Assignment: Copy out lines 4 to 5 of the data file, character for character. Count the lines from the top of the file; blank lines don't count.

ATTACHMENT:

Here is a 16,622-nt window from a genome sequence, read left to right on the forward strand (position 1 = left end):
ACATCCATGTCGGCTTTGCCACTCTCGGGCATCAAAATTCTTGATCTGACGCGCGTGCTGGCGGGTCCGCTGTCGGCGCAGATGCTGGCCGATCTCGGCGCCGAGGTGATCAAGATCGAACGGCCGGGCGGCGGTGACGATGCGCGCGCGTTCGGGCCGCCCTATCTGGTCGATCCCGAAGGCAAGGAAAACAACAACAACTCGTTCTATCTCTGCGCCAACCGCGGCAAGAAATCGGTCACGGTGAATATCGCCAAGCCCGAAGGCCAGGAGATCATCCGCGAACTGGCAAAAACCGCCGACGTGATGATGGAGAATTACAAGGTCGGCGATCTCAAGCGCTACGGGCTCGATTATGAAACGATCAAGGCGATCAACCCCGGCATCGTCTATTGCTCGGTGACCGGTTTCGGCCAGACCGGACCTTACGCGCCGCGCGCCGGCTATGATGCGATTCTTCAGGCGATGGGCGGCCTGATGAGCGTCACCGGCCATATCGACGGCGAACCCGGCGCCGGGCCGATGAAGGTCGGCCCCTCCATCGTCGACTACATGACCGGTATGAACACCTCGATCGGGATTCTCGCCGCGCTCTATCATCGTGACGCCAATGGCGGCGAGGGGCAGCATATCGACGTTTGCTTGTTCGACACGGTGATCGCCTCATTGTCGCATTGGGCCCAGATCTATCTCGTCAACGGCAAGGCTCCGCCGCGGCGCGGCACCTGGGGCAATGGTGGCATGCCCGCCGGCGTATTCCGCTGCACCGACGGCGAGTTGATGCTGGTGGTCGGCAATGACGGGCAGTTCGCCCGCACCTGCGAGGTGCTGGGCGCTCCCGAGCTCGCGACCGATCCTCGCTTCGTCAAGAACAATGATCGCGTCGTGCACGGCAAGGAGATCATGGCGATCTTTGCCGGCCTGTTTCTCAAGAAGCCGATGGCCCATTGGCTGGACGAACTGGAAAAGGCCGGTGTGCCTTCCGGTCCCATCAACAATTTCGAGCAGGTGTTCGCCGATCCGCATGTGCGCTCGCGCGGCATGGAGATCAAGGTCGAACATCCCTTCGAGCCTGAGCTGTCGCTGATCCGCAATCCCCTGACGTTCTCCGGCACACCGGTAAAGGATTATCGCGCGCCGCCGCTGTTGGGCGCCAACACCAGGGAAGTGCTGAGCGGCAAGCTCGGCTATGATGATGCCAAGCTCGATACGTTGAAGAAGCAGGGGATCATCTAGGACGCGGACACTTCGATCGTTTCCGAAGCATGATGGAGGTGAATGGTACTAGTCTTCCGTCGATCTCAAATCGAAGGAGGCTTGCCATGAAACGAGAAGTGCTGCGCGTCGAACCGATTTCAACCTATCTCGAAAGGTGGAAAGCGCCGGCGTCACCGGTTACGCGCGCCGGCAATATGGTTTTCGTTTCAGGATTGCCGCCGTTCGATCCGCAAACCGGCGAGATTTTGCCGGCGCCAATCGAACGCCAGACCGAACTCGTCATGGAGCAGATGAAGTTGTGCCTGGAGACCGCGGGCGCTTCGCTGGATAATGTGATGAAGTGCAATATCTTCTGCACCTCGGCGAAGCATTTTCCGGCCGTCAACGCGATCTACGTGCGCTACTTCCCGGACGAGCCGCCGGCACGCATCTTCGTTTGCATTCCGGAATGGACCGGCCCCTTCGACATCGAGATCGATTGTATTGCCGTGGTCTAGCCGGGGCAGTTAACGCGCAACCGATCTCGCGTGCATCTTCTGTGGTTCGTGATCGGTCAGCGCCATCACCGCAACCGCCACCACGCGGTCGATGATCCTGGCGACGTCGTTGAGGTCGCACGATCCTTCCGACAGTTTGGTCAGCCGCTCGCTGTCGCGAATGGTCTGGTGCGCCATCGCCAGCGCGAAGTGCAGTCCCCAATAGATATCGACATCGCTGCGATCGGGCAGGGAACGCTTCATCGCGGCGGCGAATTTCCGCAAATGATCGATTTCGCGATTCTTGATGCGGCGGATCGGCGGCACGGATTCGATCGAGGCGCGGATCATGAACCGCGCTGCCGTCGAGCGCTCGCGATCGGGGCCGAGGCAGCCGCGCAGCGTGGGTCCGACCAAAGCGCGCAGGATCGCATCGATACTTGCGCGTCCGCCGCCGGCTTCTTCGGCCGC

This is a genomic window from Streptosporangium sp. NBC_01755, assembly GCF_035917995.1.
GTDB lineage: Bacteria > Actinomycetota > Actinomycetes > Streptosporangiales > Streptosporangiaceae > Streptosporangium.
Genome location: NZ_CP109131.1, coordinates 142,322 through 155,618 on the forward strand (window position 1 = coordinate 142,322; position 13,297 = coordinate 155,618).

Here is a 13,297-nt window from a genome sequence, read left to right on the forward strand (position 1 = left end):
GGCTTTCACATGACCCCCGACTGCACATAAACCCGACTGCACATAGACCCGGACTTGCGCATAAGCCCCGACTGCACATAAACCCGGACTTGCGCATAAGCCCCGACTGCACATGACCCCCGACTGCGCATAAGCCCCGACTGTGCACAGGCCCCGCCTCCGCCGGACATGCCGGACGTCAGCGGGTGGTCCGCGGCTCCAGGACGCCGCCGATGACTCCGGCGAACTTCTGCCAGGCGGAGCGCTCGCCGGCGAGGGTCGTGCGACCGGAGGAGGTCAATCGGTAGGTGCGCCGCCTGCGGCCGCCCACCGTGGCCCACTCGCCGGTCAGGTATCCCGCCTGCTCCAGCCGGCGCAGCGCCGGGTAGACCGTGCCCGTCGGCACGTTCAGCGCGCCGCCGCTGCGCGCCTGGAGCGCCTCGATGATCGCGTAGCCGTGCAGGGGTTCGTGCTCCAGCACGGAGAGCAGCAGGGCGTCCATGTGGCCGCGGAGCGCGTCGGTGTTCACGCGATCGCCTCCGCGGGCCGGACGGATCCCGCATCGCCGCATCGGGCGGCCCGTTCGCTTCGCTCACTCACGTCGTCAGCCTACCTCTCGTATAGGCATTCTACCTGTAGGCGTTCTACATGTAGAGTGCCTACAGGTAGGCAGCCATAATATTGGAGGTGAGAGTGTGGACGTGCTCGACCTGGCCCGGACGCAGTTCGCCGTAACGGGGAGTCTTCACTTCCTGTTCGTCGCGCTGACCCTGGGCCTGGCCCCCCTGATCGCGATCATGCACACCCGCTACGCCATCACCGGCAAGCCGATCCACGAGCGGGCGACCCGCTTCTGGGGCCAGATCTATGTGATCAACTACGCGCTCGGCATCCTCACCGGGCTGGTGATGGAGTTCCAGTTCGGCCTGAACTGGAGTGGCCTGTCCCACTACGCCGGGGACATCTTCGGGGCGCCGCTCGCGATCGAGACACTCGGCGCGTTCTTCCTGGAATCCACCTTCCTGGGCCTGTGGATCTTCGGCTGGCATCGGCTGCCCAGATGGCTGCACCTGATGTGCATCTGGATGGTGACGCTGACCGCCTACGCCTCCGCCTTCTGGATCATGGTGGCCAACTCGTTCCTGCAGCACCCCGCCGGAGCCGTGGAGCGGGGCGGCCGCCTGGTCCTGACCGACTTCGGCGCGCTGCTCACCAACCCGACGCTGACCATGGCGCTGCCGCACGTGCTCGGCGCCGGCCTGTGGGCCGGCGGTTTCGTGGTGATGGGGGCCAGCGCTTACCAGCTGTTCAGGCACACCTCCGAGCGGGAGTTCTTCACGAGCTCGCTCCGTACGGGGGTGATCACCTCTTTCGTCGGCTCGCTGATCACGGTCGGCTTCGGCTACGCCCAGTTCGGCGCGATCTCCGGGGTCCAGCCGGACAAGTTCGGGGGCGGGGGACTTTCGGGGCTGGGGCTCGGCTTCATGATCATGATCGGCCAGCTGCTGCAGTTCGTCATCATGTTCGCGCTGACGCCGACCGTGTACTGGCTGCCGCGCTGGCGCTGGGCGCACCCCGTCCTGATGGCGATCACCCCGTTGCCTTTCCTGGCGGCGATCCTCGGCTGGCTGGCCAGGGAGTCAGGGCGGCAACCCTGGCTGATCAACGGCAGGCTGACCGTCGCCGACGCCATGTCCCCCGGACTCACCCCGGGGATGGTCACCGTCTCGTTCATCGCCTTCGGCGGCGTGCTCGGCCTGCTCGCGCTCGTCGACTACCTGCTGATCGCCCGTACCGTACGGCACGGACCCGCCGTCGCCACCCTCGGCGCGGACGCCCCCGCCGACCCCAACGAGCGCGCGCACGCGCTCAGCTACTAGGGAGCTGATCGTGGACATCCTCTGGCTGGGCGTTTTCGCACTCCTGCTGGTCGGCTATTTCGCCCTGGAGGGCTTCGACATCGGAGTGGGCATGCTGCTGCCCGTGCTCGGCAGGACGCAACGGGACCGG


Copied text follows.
GTDB lineage: Bacteria > Actinomycetota > Actinomycetes > Streptosporangiales > Streptosporangiaceae > Streptosporangium.
Genome location: NZ_CP109131.1, coordinates 142,322 through 155,618 on the forward strand (window position 1 = coordinate 142,322; position 13,297 = coordinate 155,618).